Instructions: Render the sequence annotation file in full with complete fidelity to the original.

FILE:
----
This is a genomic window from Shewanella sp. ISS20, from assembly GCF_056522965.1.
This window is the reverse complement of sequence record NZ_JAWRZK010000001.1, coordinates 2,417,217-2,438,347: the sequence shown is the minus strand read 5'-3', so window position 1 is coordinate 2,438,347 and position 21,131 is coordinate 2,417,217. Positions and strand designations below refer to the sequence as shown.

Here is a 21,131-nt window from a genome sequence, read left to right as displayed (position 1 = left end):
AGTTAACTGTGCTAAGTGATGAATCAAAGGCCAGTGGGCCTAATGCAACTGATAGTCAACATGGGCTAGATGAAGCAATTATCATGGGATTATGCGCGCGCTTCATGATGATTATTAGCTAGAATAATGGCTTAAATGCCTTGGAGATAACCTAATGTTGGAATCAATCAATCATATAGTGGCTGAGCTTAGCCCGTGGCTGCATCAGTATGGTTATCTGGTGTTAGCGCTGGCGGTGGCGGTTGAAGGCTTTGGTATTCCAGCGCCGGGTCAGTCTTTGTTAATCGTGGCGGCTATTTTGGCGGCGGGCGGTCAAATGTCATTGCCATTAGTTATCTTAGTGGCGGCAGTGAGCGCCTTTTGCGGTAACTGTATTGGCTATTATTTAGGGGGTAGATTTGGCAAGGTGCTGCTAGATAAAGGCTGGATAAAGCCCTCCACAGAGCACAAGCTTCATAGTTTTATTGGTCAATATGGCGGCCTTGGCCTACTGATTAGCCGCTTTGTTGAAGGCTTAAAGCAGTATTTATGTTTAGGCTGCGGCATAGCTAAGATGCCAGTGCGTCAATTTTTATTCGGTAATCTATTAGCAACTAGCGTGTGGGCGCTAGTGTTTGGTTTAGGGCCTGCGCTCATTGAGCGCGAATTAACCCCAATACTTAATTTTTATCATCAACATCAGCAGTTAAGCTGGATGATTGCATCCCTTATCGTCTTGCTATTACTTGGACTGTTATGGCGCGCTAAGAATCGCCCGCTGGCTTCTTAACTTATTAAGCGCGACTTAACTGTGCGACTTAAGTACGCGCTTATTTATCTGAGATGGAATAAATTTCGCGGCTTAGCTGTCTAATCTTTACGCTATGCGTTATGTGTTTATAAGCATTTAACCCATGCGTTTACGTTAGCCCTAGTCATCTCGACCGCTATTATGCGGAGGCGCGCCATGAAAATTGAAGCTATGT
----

This is a genomic window from Shewanella sp. ISS20, from assembly GCF_056522965.1.
This window is the reverse complement of sequence record NZ_JAWRZK010000001.1, coordinates 2,417,217-2,438,347: the sequence shown is the minus strand read 5'-3', so window position 1 is coordinate 2,438,347 and position 21,131 is coordinate 2,417,217. Positions and strand designations below refer to the sequence as shown.

Here is a 21,131-nt window from a genome sequence, read left to right as displayed (position 1 = left end):
AGTTAACTGTGCTAAGTGATGAATCAAAGGCCAGTGGGCCTAATGCAACTGATAGTCAACATGGGCTAGATGAAGCAATTATCATGGGATTATGCGCGCGCTTCATGATGATTATTAGCTAGAATAATGGCTTAAATGCCTTGGAGATAACCTAATGTTGGAATCAATCAATCATATAGTGGCTGAGCTTAGCCCGTGGCTGCATCAGTATGGTTATCTGGTGTTAGCGCTGGCGGTGGCGGTTGAAGGCTTTGGTATTCCAGCGCCGGGTCAGTCTTTGTTAATCGTGGCGGCTATTTTGGCGGCGGGCGGTCAAATGTCATTGCCATTAGTTATCTTAGTGGCGGCAGTGAGCGCCTTTTGCGGTAACTGTATTGGCTATTATTTAGGGGGTAGATTTGGCAAGGTGCTGCTAGATAAAGGCTGGATAAAGCCCTCCACAGAGCACAAGCTTCATAGTTTTATTGGTCAATATGGCGGCCTTGGCCTACTGATTAGCCGCTTTGTTGAAGGCTTAAAGCAGTATTTATGTTTAGGCTGCGGCATAGCTAAGATGCCAGTGCGTCAATTTTTATTCGGTAATCTATTAGCAACTAGCGTGTGGGCGCTAGTGTTTGGTTTAGGGCCTGCGCTCATTGAGCGCGAATTAACCCCAATACTTAATTTTTATCATCAACATCAGCAGTTAAGCTGGATGATTGCATCCCTTATCGTCTTGCTATTACTTGGACTGTTATGGCGCGCTAAGAATCGCCCGCTGGCTTCTTAACTTATTAAGCGCGACTTAACTGTGCGACTTAAGTACGCGCTTATTTATCTGAGATGGAATAAATTTCGCGGCTTAGCTGTCTAATCTTTACGCTATGCGTTATGTGTTTATAAGCATTTAACCCATGCGTTTACGTTAGCCCTAGTCATCTCGACCGCTATTATGCGGAGGCGCGCCATGAAAATTGAAGCTATGT